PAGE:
Washington State Investigating Birth Defects
Andrea Jackman plays with her nearly 6 month old daughter, Olivia.
Olivia was born with a neural tube defect, spina bifida — her spinal cord failed to form properly.
“It was scary,” said Jackman, “I didn’t expect anything to be wrong with her.”
Olivia is one of 27 different cases the Washington State Department of Health says has affected Yakima, Benton and Franklin Counties from 2010 to 2013 — 23 of those are cases of anencephaly, where the child is born missing a large portion of their brain.
That rate is out of 27,000 births in the area, a rate of 8.4 per 10,000 births — higher than the national average of 2.1
Jackman says doctors initially told her Olivia would live out her life in wheelchair.
“We were also worried that she could have some mental delays that could go along with that,” said Jackman, “It made me mad that I — maybe if somebody had told me, I could have done something about it.”
Unfortunately there isn’t much future mothers can do.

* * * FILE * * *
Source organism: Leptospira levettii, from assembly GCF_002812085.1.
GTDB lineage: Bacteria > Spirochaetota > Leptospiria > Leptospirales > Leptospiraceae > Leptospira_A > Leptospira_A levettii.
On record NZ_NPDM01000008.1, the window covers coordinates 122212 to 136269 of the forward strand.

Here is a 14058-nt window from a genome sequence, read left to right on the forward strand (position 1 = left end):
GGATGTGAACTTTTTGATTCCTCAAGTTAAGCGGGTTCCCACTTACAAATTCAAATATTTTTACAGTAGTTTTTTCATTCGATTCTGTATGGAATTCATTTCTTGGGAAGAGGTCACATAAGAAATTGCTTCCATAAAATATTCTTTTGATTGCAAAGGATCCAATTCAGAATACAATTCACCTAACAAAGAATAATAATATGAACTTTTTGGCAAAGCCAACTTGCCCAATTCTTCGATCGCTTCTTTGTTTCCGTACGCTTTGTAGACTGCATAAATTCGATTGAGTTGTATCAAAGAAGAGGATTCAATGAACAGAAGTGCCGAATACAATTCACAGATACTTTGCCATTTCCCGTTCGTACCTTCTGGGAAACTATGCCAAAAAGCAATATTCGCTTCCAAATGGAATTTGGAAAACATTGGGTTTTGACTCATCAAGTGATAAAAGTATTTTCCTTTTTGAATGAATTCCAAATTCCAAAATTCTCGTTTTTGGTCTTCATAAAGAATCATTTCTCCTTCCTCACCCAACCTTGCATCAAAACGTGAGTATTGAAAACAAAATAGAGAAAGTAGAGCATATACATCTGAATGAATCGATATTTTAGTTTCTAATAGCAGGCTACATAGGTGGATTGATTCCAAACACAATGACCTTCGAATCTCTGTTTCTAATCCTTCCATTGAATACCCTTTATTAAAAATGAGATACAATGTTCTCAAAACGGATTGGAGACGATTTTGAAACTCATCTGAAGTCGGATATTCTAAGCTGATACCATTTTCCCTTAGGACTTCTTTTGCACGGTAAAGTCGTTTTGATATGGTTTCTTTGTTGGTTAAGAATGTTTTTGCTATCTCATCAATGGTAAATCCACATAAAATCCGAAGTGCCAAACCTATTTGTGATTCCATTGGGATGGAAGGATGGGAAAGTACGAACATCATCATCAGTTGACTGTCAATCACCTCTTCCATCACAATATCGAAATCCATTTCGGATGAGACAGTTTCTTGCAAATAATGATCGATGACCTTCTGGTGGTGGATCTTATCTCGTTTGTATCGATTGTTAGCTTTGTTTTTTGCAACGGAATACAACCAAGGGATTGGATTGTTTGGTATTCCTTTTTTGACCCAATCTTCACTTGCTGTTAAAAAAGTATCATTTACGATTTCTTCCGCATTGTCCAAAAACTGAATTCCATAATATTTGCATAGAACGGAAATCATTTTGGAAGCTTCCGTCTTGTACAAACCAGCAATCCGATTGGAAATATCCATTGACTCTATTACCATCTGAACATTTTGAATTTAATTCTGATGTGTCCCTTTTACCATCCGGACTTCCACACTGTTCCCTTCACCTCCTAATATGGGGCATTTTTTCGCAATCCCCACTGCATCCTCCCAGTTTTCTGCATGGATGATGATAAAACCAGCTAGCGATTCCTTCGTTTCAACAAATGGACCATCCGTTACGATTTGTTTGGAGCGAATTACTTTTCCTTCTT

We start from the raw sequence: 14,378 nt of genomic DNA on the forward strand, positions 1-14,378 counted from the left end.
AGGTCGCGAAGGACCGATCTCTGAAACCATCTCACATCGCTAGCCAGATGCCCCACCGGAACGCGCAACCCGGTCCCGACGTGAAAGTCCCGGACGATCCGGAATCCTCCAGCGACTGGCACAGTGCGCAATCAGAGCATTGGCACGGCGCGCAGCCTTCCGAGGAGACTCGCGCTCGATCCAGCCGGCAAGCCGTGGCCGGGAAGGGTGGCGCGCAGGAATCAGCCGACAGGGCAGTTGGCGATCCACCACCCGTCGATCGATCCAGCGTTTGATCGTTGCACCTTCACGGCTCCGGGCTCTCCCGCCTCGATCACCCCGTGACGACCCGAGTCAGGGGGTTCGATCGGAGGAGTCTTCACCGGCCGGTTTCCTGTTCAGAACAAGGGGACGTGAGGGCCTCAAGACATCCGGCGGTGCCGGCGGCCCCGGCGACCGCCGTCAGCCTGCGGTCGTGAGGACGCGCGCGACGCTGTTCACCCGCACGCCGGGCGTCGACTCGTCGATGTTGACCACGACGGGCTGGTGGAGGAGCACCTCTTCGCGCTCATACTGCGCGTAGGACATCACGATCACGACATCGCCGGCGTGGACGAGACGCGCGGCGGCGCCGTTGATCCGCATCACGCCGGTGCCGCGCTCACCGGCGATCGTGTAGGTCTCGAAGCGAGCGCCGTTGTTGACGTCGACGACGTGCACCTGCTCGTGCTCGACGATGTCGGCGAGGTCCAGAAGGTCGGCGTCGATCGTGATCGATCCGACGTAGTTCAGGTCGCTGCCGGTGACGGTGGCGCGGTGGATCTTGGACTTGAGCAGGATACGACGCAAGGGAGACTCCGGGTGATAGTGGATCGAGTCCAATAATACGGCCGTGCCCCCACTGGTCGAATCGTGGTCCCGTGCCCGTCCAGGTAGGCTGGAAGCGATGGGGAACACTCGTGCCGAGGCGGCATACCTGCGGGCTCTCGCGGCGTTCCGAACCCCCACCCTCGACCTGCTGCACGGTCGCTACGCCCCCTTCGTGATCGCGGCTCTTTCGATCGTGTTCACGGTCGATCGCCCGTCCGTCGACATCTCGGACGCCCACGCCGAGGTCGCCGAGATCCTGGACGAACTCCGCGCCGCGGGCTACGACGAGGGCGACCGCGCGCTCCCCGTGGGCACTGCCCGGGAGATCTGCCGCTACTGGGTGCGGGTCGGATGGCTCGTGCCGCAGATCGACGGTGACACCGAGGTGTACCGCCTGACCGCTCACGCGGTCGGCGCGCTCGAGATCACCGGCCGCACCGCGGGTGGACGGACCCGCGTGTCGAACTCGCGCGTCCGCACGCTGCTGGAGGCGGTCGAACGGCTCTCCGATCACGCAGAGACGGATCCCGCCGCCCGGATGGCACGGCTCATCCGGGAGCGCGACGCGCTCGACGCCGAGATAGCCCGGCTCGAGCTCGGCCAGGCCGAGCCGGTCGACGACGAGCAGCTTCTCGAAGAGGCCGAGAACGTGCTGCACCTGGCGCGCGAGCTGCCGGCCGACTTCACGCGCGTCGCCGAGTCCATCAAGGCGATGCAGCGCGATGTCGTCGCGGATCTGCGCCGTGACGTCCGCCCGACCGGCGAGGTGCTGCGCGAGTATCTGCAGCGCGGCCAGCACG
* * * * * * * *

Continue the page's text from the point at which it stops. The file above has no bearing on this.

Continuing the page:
Health experts are stumped and don’t know what exactly causes neural tube birth defects — the investigation is still in it’s early stages, however, genetic counselors say there shouldn’t be cause for alarm — birth defects tend to occur in clusters over periods of time.
“You really need to take a long-term view,” said genetic counselor, Dr. Susie Ball, “Even if there had been more the last 6 months, it doesn’t necessarily mean there have been too many if you were to look over the last several years.”
Health experts do reccommend women take folic acid if they plan on getting pregnant, it can be found in most vegetables or taken as a supplement, and may help in reduciing chances for a birth defect.
“If you are going to plan your pregnancy, you go ‘oh, I’m going to get pregnant in the next six months,’ you would start taking your prenatal vitamins or your one a day kind of vitamins now,” said Dr. Ball.
Jackman says Olivia is showing signs of a healthy body, she may not require any help with learning how to walk.
However, Jackman admits much of the hardship may have been prevented, had she known from the beginning.
“I know that when i found out I was pregnant, it was about a month,” said Jackman, “By then it was too late, her spina bifida had been formed.”
By Eugene Buenaventura